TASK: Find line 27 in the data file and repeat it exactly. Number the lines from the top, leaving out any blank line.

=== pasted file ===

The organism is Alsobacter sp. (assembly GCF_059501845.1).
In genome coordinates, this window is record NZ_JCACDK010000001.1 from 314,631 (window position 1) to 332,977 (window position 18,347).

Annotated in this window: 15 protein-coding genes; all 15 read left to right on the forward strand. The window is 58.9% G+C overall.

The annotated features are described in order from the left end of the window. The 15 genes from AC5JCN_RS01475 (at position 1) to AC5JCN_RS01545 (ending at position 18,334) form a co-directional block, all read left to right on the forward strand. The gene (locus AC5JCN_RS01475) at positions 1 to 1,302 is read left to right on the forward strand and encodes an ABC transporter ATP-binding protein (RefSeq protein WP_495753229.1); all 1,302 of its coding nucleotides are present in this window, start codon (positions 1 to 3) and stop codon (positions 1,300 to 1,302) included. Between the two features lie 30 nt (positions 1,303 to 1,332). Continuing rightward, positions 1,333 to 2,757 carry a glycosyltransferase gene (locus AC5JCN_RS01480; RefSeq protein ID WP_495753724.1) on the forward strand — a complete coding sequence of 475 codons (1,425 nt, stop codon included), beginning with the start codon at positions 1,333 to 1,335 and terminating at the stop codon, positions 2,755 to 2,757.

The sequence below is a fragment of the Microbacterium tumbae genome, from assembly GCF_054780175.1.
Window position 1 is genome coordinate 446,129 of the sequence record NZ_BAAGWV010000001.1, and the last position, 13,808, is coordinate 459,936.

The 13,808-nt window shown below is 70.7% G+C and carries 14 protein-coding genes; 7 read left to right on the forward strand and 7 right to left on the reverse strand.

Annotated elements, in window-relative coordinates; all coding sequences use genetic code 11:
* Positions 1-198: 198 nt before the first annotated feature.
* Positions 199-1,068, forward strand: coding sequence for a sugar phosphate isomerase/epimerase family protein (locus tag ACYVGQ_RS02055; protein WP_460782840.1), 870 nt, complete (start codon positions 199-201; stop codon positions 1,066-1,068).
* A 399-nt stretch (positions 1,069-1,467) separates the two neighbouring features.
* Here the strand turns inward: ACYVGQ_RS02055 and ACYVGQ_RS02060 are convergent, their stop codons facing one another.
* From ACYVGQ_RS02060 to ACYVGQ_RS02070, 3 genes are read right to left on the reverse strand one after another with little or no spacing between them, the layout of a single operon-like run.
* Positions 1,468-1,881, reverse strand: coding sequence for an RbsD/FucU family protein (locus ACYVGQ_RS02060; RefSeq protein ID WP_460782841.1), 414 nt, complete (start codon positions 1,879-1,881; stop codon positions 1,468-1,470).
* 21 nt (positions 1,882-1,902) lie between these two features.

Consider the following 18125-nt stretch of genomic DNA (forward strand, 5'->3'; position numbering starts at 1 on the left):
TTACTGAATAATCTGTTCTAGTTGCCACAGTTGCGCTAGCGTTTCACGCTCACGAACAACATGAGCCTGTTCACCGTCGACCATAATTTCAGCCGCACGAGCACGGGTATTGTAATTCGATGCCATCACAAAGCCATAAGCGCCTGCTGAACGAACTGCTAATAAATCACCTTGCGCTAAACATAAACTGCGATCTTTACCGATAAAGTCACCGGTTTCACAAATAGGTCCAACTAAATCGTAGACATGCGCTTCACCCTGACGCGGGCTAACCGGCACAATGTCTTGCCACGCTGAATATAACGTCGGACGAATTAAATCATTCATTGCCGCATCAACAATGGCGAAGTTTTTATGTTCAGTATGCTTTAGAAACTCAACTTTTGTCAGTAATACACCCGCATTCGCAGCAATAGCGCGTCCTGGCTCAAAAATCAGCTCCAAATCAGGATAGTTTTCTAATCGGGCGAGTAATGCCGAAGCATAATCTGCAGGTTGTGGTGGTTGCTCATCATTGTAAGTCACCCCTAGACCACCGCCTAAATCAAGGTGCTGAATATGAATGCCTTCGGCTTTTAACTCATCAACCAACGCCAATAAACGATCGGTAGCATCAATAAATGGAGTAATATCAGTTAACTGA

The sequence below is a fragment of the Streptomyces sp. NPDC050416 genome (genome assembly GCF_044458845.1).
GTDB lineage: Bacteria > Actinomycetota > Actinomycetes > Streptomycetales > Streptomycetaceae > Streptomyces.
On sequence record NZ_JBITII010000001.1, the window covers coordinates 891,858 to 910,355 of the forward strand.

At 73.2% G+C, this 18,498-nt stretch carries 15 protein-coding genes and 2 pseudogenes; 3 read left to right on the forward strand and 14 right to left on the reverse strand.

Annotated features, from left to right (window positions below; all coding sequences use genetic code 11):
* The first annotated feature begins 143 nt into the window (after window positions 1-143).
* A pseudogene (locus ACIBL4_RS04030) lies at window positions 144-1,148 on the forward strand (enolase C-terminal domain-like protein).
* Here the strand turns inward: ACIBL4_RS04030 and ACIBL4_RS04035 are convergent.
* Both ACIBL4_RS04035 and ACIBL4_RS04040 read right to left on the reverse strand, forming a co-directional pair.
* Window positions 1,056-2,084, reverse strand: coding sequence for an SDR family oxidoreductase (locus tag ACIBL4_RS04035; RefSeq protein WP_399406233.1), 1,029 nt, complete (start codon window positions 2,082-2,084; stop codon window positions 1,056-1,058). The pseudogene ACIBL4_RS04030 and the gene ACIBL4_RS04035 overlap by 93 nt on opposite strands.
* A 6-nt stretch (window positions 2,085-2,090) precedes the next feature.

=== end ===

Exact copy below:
* Window positions 1,056-2,084, reverse strand: coding sequence for an SDR family oxidoreductase (locus tag ACIBL4_RS04035; RefSeq protein WP_399406233.1), 1,029 nt, complete (start codon window positions 2,082-2,084; stop codon window positions 1,056-1,058). The pseudogene ACIBL4_RS04030 and the gene ACIBL4_RS04035 overlap by 93 nt on opposite strands.